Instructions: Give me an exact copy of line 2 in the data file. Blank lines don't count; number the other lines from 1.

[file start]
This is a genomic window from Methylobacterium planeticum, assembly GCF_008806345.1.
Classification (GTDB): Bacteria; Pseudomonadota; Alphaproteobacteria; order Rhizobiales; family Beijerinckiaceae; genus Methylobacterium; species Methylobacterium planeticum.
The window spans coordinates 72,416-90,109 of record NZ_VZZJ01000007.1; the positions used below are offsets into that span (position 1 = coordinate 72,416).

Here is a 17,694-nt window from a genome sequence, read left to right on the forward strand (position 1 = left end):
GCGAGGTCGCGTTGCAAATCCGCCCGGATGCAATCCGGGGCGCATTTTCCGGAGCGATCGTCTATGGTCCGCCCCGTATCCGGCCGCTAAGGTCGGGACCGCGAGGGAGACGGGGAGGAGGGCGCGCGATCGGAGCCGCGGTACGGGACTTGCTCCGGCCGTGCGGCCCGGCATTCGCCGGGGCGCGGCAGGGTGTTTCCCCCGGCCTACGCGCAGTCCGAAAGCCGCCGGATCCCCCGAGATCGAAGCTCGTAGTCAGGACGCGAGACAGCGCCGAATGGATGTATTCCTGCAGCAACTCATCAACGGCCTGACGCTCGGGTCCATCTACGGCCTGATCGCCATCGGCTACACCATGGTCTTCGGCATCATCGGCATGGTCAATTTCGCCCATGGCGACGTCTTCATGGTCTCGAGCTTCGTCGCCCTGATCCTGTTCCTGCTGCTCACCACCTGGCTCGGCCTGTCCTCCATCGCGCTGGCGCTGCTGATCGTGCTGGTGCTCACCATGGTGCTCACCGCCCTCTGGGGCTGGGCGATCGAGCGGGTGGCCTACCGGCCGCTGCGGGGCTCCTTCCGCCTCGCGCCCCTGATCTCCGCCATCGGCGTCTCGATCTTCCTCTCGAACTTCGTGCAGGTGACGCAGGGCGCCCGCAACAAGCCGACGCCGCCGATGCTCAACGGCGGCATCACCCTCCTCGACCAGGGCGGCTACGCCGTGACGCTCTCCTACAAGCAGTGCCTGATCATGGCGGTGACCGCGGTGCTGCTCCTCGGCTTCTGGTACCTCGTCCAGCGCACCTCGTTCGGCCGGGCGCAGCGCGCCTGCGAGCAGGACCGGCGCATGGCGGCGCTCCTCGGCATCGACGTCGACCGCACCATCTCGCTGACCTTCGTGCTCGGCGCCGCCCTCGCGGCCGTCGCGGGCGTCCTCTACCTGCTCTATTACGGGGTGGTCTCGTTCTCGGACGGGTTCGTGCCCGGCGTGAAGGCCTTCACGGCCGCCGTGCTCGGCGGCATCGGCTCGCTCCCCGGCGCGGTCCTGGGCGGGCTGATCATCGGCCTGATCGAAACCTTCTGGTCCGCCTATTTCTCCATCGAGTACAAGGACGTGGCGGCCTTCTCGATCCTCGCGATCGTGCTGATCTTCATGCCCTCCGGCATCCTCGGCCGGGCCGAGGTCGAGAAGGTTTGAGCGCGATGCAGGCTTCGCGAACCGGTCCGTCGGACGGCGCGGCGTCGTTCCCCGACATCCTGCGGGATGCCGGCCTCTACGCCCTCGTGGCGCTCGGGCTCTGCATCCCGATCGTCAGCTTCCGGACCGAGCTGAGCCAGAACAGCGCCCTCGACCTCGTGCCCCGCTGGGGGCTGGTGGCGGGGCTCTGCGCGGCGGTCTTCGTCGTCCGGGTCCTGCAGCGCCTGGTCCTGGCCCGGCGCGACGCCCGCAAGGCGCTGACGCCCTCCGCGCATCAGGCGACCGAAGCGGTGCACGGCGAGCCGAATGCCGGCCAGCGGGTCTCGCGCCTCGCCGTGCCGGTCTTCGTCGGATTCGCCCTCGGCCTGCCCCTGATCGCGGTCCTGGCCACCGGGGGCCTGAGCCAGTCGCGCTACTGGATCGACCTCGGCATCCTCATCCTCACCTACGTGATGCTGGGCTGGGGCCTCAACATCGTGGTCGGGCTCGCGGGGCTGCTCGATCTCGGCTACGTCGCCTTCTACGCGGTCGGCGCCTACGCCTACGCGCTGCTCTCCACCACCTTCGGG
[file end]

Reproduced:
Classification (GTDB): Bacteria; Pseudomonadota; Alphaproteobacteria; order Rhizobiales; family Beijerinckiaceae; genus Methylobacterium; species Methylobacterium planeticum.